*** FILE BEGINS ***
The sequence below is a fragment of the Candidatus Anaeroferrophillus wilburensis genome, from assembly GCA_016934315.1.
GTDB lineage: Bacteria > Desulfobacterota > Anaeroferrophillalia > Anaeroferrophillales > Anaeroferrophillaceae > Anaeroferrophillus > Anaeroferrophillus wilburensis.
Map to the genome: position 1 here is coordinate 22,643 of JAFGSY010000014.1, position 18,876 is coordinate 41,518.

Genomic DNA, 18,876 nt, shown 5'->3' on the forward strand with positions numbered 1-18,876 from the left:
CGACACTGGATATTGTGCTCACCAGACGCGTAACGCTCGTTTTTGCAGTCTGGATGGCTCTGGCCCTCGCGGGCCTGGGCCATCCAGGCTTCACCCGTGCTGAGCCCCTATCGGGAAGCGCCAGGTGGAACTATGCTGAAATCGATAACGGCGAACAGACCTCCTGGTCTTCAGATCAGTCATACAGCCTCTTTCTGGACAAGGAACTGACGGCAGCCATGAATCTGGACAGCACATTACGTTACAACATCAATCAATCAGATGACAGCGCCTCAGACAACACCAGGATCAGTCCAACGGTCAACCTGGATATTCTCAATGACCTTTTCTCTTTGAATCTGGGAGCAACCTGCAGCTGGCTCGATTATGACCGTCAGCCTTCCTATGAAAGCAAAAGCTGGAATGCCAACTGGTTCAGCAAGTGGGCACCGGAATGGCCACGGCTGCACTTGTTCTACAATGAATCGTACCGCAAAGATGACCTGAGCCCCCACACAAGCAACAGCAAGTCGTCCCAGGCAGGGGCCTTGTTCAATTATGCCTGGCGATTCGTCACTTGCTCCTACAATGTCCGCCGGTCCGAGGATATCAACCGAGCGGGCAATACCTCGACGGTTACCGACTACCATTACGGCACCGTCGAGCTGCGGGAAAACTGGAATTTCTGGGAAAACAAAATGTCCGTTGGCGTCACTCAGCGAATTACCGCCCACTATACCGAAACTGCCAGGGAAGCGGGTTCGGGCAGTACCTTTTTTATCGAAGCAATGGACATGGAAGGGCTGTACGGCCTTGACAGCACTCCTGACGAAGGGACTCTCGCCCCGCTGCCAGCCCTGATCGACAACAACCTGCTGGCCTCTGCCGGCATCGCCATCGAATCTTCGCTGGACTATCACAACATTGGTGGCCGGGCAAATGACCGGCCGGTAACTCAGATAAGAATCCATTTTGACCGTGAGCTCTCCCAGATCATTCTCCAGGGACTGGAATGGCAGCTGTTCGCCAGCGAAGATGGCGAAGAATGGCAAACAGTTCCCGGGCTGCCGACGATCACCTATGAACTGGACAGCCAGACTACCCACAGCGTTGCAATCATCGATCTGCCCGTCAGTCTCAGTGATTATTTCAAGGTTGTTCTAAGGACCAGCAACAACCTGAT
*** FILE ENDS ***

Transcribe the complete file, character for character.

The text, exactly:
The sequence below is a fragment of the Candidatus Anaeroferrophillus wilburensis genome, from assembly GCA_016934315.1.
GTDB lineage: Bacteria > Desulfobacterota > Anaeroferrophillalia > Anaeroferrophillales > Anaeroferrophillaceae > Anaeroferrophillus > Anaeroferrophillus wilburensis.
Map to the genome: position 1 here is coordinate 22,643 of JAFGSY010000014.1, position 18,876 is coordinate 41,518.

Genomic DNA, 18,876 nt, shown 5'->3' on the forward strand with positions numbered 1-18,876 from the left:
CGACACTGGATATTGTGCTCACCAGACGCGTAACGCTCGTTTTTGCAGTCTGGATGGCTCTGGCCCTCGCGGGCCTGGGCCATCCAGGCTTCACCCGTGCTGAGCCCCTATCGGGAAGCGCCAGGTGGAACTATGCTGAAATCGATAACGGCGAACAGACCTCCTGGTCTTCAGATCAGTCATACAGCCTCTTTCTGGACAAGGAACTGACGGCAGCCATGAATCTGGACAGCACATTACGTTACAACATCAATCAATCAGATGACAGCGCCTCAGACAACACCAGGATCAGTCCAACGGTCAACCTGGATATTCTCAATGACCTTTTCTCTTTGAATCTGGGAGCAACCTGCAGCTGGCTCGATTATGACCGTCAGCCTTCCTATGAAAGCAAAAGCTGGAATGCCAACTGGTTCAGCAAGTGGGCACCGGAATGGCCACGGCTGCACTTGTTCTACAATGAATCGTACCGCAAAGATGACCTGAGCCCCCACACAAGCAACAGCAAGTCGTCCCAGGCAGGGGCCTTGTTCAATTATGCCTGGCGATTCGTCACTTGCTCCTACAATGTCCGCCGGTCCGAGGATATCAACCGAGCGGGCAATACCTCGACGGTTACCGACTACCATTACGGCACCGTCGAGCTGCGGGAAAACTGGAATTTCTGGGAAAACAAAATGTCCGTTGGCGTCACTCAGCGAATTACCGCCCACTATACCGAAACTGCCAGGGAAGCGGGTTCGGGCAGTACCTTTTTTATCGAAGCAATGGACATGGAAGGGCTGTACGGCCTTGACAGCACTCCTGACGAAGGGACTCTCGCCCCGCTGCCAGCCCTGATCGACAACAACCTGCTGGCCTCTGCCGGCATCGCCATCGAATCTTCGCTGGACTATCACAACATTGGTGGCCGGGCAAATGACCGGCCGGTAACTCAGATAAGAATCCATTTTGACCGTGAGCTCTCCCAGATCATTCTCCAGGGACTGGAATGGCAGCTGTTCGCCAGCGAAGATGGCGAAGAATGGCAAACAGTTCCCGGGCTGCCGACGATCACCTATGAACTGGACAGCCAGACTACCCACAGCGTTGCAATCATCGATCTGCCCGTCAGTCTCAGTGATTATTTCAAGGTTGTTCTAAGGACCAGCAACAACCTGAT